November 2009 Leadership Lessons ezine by Mark Sanborn
One of my closest friends is a professional speaker who lives in the Denver area. He told me about a client he’d recently worked for.
”They liked my presentation and the corporate office contacted me afterwards to do some more work for them. But as they offered the opportunity, they asked for a concession. It was something I would never have offered nor typically accepted, but I really wanted to do more work within their system, so I agreed.”
“After I agreed, they then asked for a discount and a percentage of any business that I booked as a result of the appearance. I’d already given them a sweetheart deal, and I didn’t feel good about it, but I eventually caved.”
“After the next engagement, they contacted me again demanding even more concessions. At this point it had gotten ridiculous, but since I’d already given in, I didn’t think I could say no.
You know, the whole time they were being so nice, but I still ended up with a rotten deal.”
At that point I interjected, “They weren’t being nice. They were being polite. And there is a big difference.”
Being polite is about how you do something: you can be polite and be nice, but in this case, the client was being unreasonable but doing it in a polite way. Their demands and unreasonableness were masked by social decorum.
A nice client would have made sure the exchange was win/win rather than taking advantage of my friend’s good will. A nice client wouldn’t keep adding conditions and beating up on the provider.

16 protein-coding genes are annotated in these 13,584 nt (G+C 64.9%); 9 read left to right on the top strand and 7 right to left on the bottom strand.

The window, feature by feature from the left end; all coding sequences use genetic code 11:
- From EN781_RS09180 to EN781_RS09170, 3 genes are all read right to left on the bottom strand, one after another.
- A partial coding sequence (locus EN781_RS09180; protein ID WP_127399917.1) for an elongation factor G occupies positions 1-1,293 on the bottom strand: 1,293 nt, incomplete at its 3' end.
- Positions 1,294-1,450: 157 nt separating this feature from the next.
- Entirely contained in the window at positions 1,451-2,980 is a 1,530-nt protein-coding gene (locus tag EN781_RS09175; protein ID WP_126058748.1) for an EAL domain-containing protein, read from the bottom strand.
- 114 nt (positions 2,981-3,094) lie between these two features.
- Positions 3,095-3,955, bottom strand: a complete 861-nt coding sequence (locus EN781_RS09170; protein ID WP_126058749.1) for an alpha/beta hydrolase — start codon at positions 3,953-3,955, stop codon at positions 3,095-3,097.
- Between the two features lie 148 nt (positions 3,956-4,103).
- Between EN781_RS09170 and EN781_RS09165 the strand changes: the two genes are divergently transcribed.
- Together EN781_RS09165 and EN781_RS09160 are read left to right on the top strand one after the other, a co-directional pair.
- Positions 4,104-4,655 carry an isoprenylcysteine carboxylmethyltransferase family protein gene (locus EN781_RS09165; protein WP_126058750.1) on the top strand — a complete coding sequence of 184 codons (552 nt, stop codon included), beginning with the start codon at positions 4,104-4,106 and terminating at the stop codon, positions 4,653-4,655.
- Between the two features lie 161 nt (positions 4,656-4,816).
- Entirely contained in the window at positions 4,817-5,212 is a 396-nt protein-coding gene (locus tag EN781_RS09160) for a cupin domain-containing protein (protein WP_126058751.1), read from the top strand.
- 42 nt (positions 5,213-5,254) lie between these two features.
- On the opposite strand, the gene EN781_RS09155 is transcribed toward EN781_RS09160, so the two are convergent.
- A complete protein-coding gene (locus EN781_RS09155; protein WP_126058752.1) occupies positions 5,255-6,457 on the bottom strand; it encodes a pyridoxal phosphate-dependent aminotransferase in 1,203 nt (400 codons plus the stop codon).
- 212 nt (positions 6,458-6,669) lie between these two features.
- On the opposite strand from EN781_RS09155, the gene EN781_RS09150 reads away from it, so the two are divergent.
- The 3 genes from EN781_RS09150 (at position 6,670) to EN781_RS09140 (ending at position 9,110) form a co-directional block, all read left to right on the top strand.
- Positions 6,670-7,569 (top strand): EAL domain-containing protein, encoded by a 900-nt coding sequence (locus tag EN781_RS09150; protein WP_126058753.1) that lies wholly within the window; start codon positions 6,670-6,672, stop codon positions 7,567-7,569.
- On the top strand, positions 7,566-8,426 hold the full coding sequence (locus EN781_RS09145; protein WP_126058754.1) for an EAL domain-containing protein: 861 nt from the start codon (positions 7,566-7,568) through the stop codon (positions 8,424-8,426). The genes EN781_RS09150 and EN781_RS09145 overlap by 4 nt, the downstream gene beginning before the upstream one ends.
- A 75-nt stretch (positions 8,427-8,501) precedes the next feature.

As leaders, we need to pay attention to what we do and how we do it. There is a mutant kind of business person who is “politely mean”: they take advantage of you in such a way that you don’t realize it until it is too late. This is a case in point.
In another life I taught negotiation skills. There are those who would argue that as long as another party agrees to a deal, and you’ve not done anything illegal to get that agreement, then all is fair.
One test of fairness is how both parties feel after the deal has been struck. If one party has gained excessively at the expense of another, then just mutual consent hasn’t made for a good deal.
Furthermore, you still tend to get what you pay for. If you’ve created a situation where the other party feels abused, you won’t get the same enthusiasm or service a fairer deal would have gotten.
And finally, you’ve pretty much fried any relationship that might have existed. There is little if any likelihood of a long-term relationship.
You can be cheated in a polite manner. And you can take advantage of another person politely. Just because an act isn’t illegal doesn’t necessarily make it right.
Look beyond the surface to determine if your dealings are both nice and polite. Sometimes we have to be direct to be nice (St. Paul calls it “speaking the truth in love.”) But rarely if ever does it benefit anyone to be polite to mask the fact that they’re not being nice.
My friend learned that lesson the hard way. As leaders let’s make sure that we don’t make the same mistake, regardless of which side of the negotiating table we sit on.